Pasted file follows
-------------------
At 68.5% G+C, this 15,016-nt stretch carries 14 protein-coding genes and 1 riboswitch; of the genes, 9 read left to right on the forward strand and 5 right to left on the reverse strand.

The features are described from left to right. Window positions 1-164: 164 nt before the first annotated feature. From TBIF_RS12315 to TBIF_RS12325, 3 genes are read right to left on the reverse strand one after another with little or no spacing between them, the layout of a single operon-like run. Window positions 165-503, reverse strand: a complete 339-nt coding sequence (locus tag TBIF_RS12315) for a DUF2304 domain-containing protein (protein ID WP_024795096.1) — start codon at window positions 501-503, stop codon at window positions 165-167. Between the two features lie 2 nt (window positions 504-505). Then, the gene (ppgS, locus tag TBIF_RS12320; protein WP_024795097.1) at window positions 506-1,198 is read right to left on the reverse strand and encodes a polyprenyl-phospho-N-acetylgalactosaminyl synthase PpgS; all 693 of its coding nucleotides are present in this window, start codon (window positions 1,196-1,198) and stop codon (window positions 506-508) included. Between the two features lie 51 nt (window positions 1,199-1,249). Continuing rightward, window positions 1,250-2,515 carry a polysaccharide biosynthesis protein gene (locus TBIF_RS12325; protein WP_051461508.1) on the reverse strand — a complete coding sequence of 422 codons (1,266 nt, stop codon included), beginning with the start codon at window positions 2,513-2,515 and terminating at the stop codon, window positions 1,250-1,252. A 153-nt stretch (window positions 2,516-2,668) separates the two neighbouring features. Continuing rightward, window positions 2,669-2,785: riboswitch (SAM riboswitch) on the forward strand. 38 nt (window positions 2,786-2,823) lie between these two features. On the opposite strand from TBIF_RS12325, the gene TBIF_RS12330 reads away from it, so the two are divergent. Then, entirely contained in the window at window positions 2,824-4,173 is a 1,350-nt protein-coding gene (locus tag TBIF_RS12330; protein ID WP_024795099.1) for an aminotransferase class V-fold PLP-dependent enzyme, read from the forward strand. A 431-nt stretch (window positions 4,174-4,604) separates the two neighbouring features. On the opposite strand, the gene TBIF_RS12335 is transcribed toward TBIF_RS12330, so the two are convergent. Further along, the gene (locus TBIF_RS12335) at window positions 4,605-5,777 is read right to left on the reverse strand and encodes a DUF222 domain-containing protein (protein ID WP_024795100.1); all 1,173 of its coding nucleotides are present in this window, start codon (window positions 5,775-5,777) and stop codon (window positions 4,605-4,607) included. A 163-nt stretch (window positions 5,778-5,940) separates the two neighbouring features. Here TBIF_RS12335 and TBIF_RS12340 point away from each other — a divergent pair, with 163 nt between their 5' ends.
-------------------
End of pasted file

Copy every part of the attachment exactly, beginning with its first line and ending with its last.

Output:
At 68.5% G+C, this 15,016-nt stretch carries 14 protein-coding genes and 1 riboswitch; of the genes, 9 read left to right on the forward strand and 5 right to left on the reverse strand.

The features are described from left to right. Window positions 1-164: 164 nt before the first annotated feature. From TBIF_RS12315 to TBIF_RS12325, 3 genes are read right to left on the reverse strand one after another with little or no spacing between them, the layout of a single operon-like run. Window positions 165-503, reverse strand: a complete 339-nt coding sequence (locus tag TBIF_RS12315) for a DUF2304 domain-containing protein (protein ID WP_024795096.1) — start codon at window positions 501-503, stop codon at window positions 165-167. Between the two features lie 2 nt (window positions 504-505). Then, the gene (ppgS, locus tag TBIF_RS12320; protein WP_024795097.1) at window positions 506-1,198 is read right to left on the reverse strand and encodes a polyprenyl-phospho-N-acetylgalactosaminyl synthase PpgS; all 693 of its coding nucleotides are present in this window, start codon (window positions 1,196-1,198) and stop codon (window positions 506-508) included. Between the two features lie 51 nt (window positions 1,199-1,249). Continuing rightward, window positions 1,250-2,515 carry a polysaccharide biosynthesis protein gene (locus TBIF_RS12325; protein WP_051461508.1) on the reverse strand — a complete coding sequence of 422 codons (1,266 nt, stop codon included), beginning with the start codon at window positions 2,513-2,515 and terminating at the stop codon, window positions 1,250-1,252. A 153-nt stretch (window positions 2,516-2,668) separates the two neighbouring features. Continuing rightward, window positions 2,669-2,785: riboswitch (SAM riboswitch) on the forward strand. 38 nt (window positions 2,786-2,823) lie between these two features. On the opposite strand from TBIF_RS12325, the gene TBIF_RS12330 reads away from it, so the two are divergent. Then, entirely contained in the window at window positions 2,824-4,173 is a 1,350-nt protein-coding gene (locus tag TBIF_RS12330; protein ID WP_024795099.1) for an aminotransferase class V-fold PLP-dependent enzyme, read from the forward strand. A 431-nt stretch (window positions 4,174-4,604) separates the two neighbouring features. On the opposite strand, the gene TBIF_RS12335 is transcribed toward TBIF_RS12330, so the two are convergent. Further along, the gene (locus TBIF_RS12335) at window positions 4,605-5,777 is read right to left on the reverse strand and encodes a DUF222 domain-containing protein (protein ID WP_024795100.1); all 1,173 of its coding nucleotides are present in this window, start codon (window positions 5,775-5,777) and stop codon (window positions 4,605-4,607) included. A 163-nt stretch (window positions 5,778-5,940) separates the two neighbouring features. Here TBIF_RS12335 and TBIF_RS12340 point away from each other — a divergent pair, with 163 nt between their 5' ends.